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Neurology

FA review Round 1 2020

QuestionAnswer
What is the associated adverse effects of Enflurane? Seizures and CNS toxicity
Common inhaled anesthetic that is associated with development of seizures. Enflurane
Which inhaled anesthetic is more potent, Halothane or Enflurane? Halothane
What is the most severe adverse effect of Halothane? Malignant hyperthermia
Methoxyflurane adverse effect: Nephrotoxic
What is the adverse effect of N2O as an inhaled anesthetic? Expansion of trapped gas in the body cavity
Which receptors are involved in Miosis and Mydriasis? Alpha-1 and M-3
Miosis is caused by which type of drugs: - alpha-1 antagonists - M3 agonists
Which receptor in the pupil of the eye, when stimulated by an agonist or antagonist, causes blurred vision? M3
Miosis with blurry far vision is due to: Ciliary muscle contraction ("accommodation")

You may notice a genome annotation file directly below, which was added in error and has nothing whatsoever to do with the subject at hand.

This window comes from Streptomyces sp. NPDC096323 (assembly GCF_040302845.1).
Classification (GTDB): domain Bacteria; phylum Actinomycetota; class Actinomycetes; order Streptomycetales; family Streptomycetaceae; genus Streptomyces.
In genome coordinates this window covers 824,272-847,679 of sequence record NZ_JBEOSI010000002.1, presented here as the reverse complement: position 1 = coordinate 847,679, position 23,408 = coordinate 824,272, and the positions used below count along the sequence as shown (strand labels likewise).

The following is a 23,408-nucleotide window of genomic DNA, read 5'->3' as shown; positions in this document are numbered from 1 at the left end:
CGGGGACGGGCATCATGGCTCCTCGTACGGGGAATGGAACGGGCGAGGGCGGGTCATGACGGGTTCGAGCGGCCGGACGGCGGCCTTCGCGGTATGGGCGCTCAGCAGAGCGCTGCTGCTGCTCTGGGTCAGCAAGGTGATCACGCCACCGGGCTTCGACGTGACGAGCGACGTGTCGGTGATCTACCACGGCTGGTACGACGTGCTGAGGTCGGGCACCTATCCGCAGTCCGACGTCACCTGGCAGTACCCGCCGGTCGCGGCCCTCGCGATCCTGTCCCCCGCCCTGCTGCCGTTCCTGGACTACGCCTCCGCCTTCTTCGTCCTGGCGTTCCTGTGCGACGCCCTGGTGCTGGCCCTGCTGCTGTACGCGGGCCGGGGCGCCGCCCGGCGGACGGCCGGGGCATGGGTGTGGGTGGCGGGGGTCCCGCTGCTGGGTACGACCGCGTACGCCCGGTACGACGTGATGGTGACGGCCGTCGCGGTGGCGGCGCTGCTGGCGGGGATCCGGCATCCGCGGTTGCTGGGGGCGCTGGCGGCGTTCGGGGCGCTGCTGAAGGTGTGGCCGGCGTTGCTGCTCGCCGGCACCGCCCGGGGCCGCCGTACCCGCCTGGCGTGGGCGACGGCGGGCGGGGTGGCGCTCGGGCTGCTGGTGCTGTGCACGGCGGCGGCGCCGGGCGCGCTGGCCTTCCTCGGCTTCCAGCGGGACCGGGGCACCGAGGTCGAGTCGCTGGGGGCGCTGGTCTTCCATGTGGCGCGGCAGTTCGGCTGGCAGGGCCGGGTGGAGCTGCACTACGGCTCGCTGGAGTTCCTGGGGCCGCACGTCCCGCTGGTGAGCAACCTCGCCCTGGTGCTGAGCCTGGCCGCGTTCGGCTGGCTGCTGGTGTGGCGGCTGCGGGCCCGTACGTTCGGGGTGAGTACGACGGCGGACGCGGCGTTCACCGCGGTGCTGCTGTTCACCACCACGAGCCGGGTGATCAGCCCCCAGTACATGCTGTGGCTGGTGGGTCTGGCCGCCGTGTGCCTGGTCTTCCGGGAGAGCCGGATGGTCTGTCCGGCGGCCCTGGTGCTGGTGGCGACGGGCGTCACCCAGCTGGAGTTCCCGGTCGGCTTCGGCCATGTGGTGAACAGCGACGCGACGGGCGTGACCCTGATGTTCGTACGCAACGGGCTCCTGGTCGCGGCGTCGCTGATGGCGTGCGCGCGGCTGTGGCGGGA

Which receptor in the pupil of the eye causes NO effect on Ciliary muscle, regardless of been agonist or antagonist effect? Alpha-1
The blurred vision caused in Mydriasis by stimulation with M3-antagonist is due to: Relaxation of ciliary muscle
Near blurred vision is seen with Mydriasis or Miosis as it is stimulated in M3-antagonist or -agonist? Mydriasis with a M3-antagonist
What are sympathomimetics? Substances (drugs) that mimic the effects of sympathetic activation on the heart and circulation
What are the stimulated (main) receptors in the use of Sympathomimetics? Alpha (1 & 2), Beta (1, 2, 3), and Dopamine (1, 2)
List of Direct Sympathomimetics: 1. Albuterol, Salmeterol, and Terbutaline 2. Dobutamine 3. Dopamine 4. Epinephrine 5. Fenoldopam 6. Isoproterenol 7. MIdodrine 8. Mirabegron 9. Norepinephrine 10. Phenylephrine
What receptors are stimulated by Epinephrine? Beta > alpha
On high or low doses, is Epinephrine alpha effect more dominant? High doses